In Vienna, a teenage girl drowned herself while clutching a piece of sheet music. In Budapest, a shopkeeper killed himself and left a note with write the lyrics of the same song. In London, a woman died for an overdose of barbiturates while listening to a record of the song over and over. A girl from New York, who committed suicide by inhaling gas, left a note to play that song at her funeral. The song that connects all these deaths is the notorious “Gloomy Sunday”, nicknamed also the “Hungarian suicide song,” that has been linked to over one hundred suicides, including the man who composed it. This might all be an urban legend, but one thing is sure. “Gloomy Sunday’s” composer Rezso Seress committed suicide by throwing himself out of the window, thirty-five years after composing this melancholy melody, whose text speaks of the death of a loved one, and a drastic choice like suicide, to rejoin the deceased. The success of his greatest song may have been a contributing factor.
There are several versions of the origin of the song, composed during a dark Sunday of 1933. In the same year, the Hungarian-born Seress was a 34-year-old struggling songwriter. He lived in Paris, or perhaps in Budapest, this it is not clear. The story tells that after his girlfriend left him, he was so depressed that he wrote the melody that became “Gloomy Sunday.” The music was given an equally melancholy lyric, in Hungarian, by the poet Laszlo Javor, a friend of Seress. Some reports claim it was Javor’s girlfriend who left him, inspiring the song as a poem first. Others say that Seress wrote his own lyric, about war and apocalypse, then Javor later changed it to a heartbreak sad ballad: a lament for the death of the beloved, and a commitment to meet her again in life after death.
Whatever the case, “Szomorú Vasárnap,” the first title, didn’t make much of a success at first. The song became a success, after being recorded in English in 1936, with the text of Sam M. Lewis, and heard in the English-speaking countries after the interpretation given by Billie Holiday in 1941. Sam Lewis stayed close to the desperation of the original. This is its second verse:
“Gloomy is Sunday, with shadows I spend it all
My heart and I have decided to end it all
Soon there’ll be candles and prayers that are sad, I know
Let them not weep, let them know that I’m glad to go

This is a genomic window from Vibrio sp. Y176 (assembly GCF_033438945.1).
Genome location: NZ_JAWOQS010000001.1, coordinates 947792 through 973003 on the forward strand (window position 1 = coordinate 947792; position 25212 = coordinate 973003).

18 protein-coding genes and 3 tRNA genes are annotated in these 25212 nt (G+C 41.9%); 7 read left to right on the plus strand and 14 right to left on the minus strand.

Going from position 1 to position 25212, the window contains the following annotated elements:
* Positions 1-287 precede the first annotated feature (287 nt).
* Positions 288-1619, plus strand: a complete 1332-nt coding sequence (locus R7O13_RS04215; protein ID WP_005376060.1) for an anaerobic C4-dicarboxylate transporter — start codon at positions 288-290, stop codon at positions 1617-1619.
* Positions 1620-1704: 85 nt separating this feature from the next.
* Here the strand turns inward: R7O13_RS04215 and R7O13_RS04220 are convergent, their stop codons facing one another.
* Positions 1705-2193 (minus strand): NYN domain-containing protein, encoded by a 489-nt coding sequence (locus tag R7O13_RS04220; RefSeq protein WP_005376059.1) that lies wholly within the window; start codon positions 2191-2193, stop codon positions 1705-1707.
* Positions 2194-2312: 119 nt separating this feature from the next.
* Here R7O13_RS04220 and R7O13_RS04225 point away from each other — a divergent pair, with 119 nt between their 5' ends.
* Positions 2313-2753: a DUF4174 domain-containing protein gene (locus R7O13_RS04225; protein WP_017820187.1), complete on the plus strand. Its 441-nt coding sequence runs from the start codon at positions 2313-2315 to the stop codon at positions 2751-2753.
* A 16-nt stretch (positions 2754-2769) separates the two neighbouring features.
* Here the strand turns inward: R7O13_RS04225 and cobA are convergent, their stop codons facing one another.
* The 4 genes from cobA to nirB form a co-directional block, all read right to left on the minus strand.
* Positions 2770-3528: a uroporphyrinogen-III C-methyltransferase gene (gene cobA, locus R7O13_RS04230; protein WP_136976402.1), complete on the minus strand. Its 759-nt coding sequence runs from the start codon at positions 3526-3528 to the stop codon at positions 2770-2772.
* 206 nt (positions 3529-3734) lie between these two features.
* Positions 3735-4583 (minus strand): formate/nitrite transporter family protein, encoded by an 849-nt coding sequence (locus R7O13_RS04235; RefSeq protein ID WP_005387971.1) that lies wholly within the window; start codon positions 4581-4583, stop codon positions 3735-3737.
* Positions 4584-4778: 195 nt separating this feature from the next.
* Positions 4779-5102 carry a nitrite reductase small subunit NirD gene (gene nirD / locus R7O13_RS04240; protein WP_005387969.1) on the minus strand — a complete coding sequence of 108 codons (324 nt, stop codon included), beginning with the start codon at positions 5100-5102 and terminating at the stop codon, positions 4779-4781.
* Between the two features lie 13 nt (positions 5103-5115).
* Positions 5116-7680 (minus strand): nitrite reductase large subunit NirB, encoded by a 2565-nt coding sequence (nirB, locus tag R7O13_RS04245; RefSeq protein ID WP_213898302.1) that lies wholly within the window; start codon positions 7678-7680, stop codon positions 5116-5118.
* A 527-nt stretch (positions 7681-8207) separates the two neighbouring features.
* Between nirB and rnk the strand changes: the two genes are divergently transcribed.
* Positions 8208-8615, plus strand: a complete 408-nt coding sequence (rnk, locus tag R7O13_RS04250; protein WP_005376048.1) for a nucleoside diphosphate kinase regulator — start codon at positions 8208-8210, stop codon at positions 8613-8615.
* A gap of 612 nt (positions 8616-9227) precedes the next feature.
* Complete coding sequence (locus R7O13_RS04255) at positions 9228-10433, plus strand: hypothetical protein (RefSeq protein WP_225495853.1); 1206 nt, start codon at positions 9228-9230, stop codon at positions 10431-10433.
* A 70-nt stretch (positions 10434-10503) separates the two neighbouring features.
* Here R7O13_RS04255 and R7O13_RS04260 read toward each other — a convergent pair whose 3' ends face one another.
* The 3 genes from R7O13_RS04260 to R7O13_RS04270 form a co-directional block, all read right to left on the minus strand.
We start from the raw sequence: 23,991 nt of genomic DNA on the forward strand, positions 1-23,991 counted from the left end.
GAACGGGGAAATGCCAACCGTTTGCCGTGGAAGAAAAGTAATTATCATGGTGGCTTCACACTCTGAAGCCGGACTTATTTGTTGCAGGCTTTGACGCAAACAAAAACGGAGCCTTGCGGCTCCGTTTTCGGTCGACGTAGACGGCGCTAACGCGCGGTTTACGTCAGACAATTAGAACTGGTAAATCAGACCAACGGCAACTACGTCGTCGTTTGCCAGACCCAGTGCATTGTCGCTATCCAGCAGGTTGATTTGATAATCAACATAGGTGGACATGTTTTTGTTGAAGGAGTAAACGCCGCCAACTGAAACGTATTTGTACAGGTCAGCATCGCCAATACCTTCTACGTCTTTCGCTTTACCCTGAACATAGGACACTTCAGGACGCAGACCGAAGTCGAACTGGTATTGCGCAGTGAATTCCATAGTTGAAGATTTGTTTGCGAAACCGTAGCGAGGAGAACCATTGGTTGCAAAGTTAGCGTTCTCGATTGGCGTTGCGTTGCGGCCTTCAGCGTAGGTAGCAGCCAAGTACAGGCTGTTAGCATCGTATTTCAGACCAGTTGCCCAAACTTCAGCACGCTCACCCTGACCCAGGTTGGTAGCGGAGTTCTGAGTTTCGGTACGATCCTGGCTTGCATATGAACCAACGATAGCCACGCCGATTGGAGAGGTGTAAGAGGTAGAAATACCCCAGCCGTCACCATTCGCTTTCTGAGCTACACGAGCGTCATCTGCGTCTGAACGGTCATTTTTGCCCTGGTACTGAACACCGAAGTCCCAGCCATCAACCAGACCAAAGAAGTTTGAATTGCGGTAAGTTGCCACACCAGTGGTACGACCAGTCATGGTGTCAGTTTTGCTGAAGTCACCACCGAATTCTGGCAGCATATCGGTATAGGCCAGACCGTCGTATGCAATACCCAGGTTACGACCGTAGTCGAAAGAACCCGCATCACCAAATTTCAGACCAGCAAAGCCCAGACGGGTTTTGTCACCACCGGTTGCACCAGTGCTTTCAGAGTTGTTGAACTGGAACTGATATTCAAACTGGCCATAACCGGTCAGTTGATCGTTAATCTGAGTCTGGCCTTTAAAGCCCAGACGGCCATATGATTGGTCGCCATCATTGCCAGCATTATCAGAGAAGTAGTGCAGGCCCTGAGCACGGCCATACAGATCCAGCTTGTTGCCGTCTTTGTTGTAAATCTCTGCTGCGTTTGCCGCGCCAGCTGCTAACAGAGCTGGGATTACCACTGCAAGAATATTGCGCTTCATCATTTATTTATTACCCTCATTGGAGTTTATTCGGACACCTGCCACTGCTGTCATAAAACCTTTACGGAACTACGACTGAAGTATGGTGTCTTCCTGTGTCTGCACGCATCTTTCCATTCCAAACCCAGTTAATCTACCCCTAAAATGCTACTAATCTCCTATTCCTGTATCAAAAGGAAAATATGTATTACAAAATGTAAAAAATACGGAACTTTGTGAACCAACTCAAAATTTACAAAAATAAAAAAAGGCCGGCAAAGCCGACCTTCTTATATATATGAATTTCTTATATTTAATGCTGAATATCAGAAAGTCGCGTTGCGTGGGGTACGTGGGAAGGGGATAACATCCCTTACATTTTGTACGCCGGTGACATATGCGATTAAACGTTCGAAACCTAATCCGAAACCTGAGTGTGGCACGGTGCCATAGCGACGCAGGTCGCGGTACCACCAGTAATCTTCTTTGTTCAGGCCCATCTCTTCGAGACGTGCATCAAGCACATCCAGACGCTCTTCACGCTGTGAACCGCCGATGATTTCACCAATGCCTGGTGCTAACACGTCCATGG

Death is no dream, for in death I’m caressing you
With the last breath of my soul I’ll be blessing you.”
But in this English version it was attempted to mitigate the sadness of the composition, adding a final verse, where the whole story simply becomes a dream:
“Dreaming, I was only dreaming,
I wake and I find you asleep in the deep of my heart, dear.”
Two years later, a recorded version by Pál Kálmar was connected to a lot of suicides in Hungary. The song was then banned, even if from the 1930s it is impossible to verify this fact, because Hungary does historically have one of the higher suicide rates in the world. In the early 40s the BBC prohibited the transmission of the song, considering it too shocking to the public, then later said that only instrumental versions could be played on the radio. This ban was until 2002.
Meanwhile, during the second World War, Rezso Seress was put in a labor camp by the Nazis, and he survived. After that, he worked in the theater and the circus, where he was a trapeze artist. He later returned to songwriting, though he never had another success as big as “Gloomy Sunday.” An unconfirmed story tells that Seress tried to contact his girlfriend after the success of the song. Shortly after, he heard that she had poisoned herself, and there was a copy of the sheet music of the song nearby (in other versions of the story, she left a note with just two words: “Gloomy Sunday”). True or not, Seress did commit suicide, in 1968, jumping from the window of a Budapest apartment building. Once, Seress wrote of his conflicted emotions about his creepy song: “I stand in the midst of this deadly success as an accused man. This fatal fame hurts me. I cried all of the disappointments of my heart into this song, and it seems that others with feelings like mine have found their own hurt in it.”
Almost unbelievable is another recent death related to this song (cursed?), that of the italian (bolognese) singer Norma Bruni, a famous voice of the radio in the years of the second world war. Invited to participate in a television program, in 1970, Norma Bruni sang “Triste Domenica”, Gloomy Sunday, which she had already interpreted during her years of success. When the recording of the program ended, the singer felt bad and went into a coma, from which she did not wake up again. He died on January 3, 1971, and it was the first real gloomy Sunday of the year.
In 1999, “Gloomy Sunday” was in the news again when a German film, “Ein Lied von Liebe und Tod” (A Song of Love and Death), told the story of a doomed love triangle and a song that triggered a chain of suicides.